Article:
“God speaks to us through his Word, most certainly. But he also speaks in other ways.”

"Paul is a good example of someone putting this to work in ministry. When he’s introducing the gospel to members of a Jewish synagogue in Pisidian Antioch, he references primarily the Scripture....But shortly later, when he’s addressing pagan Greeks in Athens, he takes an entirely different approach." - Olinger

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AndyE's picture

First, "general revelation is not authoritative or inerrant in the way special revelation is" -- I would counter by saying that both general and special revelation are instances of God revealing himself to mankind, and because it is God who is doing the revealing, by necessity they are both absolutely authoritative and inerrant.  Sin actually impacts our reception of both. By nature we suppress and reject both. If the glory of creation has been impacted by sin, so has the transmission of special revelation. Yet both have been preserved to communicate what God wants us to know about himself.

Second, "rather than quoting the Hebrew Scriptures, which would mean nothing to this audience" -- I think that discounts the supernatural ability of the Scriptures to penetrate the hearts of man. We know that the Holy Spirit reveals the truth of Scripture to people's hearts, whether they are familiar with that scripture or not.  The Bible is self-attesting and thus meaningful.  Paul clearly uses OT revelation in his speech, even if it is not directly quoted (although we don't actually know everything that Paul said - I think it is possible that some of what he said was not recorded). Where else does he come up with "he made from one man every nation of mankind?", a clear reference to Adam. I think he sites those pagan poets to show that they themselves know that what Paul is saying is true, because when God reveals himself, he does so convincingly.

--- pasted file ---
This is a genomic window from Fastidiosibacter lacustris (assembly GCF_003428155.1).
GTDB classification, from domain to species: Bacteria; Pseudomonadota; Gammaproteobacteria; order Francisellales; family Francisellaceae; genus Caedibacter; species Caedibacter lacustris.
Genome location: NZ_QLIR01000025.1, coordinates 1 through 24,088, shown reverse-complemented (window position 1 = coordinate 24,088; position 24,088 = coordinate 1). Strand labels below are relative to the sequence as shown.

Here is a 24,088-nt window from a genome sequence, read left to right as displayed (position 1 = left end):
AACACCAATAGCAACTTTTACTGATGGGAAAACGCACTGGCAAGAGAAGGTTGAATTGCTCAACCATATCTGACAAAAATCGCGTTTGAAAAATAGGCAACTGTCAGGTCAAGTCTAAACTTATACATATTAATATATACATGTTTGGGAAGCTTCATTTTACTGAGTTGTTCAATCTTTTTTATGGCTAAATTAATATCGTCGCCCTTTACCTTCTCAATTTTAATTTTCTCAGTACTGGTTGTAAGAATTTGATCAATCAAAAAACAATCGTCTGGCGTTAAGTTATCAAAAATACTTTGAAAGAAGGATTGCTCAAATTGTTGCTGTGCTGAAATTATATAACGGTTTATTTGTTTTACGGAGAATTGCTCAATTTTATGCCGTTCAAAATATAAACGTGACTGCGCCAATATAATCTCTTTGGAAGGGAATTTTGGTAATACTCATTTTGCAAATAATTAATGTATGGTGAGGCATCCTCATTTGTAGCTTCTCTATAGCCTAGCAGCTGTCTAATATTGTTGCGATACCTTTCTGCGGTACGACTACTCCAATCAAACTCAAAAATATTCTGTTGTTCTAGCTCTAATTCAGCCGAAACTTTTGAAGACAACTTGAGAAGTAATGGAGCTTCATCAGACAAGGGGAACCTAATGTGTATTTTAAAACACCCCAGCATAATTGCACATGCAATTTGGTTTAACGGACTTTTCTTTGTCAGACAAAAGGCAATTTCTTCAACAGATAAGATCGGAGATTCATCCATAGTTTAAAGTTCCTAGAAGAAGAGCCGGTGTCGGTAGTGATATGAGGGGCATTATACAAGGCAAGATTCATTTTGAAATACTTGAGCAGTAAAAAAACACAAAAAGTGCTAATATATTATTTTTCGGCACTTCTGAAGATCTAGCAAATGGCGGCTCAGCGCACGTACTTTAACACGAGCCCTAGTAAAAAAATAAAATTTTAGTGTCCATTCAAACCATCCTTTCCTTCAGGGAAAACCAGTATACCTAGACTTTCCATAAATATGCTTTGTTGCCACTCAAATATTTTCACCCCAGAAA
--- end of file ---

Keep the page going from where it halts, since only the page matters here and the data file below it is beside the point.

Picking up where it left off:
T Howard's picture

re: general revelation ... GR or NR is limited in what it can communicate about God. While natural revelation communicates enough knowledge about God to condemn man for his sinfulness and rejection of God, it does not communicate redemptive truth.

re:pagan poets ... As I've read through the ancient Greek, Hellenistic, and Roman authors, I am fascinated that they all communicate in their own ways an understanding that man and the universe are deeply flawed due to sin (man's or the gods'). Virgil, for example, writes in his Georgics about a time when human toil, death, and disaster did not exist. However, we now experience these things after Jupiter (i.e. Zeus) murdered his father Saturn (i.e Cronos).

Virgil wrote:
It was Jupiter who put the deadly poison

Into the fangs of serpents; commanded the wolf

To seek and find its prey; ordained that the storm

Should cause the sea to rise and flood the land;

Stripped from the leaves of oaks the dewlike honey

That made them glisten there; hid fire from man;

Turned off the flow of wine that everywhere

Ran in the stream; all this so want should be

The cause of human ingenuity,

And ingenuity the cause of arts...

Natural revelation reveals our sin, but it doesn't reveal our Savior.